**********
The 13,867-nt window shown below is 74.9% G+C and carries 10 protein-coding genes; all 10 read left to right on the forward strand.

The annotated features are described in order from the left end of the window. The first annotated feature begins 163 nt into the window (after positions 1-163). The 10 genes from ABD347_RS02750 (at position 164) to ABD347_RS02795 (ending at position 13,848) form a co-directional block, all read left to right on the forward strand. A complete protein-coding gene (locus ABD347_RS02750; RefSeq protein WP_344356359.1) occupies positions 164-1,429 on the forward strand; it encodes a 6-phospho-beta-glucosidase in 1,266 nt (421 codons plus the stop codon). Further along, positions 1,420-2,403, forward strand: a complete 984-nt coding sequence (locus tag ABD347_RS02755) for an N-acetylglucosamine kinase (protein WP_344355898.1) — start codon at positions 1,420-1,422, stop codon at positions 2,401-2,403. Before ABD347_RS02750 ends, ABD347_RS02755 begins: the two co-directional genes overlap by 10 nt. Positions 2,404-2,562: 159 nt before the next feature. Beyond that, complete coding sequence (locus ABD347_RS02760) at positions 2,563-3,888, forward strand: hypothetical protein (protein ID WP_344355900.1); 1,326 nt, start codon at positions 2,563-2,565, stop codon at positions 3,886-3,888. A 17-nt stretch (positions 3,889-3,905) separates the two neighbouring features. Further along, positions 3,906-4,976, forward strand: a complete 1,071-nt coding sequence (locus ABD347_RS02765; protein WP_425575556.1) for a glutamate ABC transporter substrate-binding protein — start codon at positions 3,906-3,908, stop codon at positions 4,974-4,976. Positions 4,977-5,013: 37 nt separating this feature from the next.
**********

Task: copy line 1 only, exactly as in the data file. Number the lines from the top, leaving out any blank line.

The 13,867-nt window shown below is 74.9% G+C and carries 10 protein-coding genes; all 10 read left to right on the forward strand.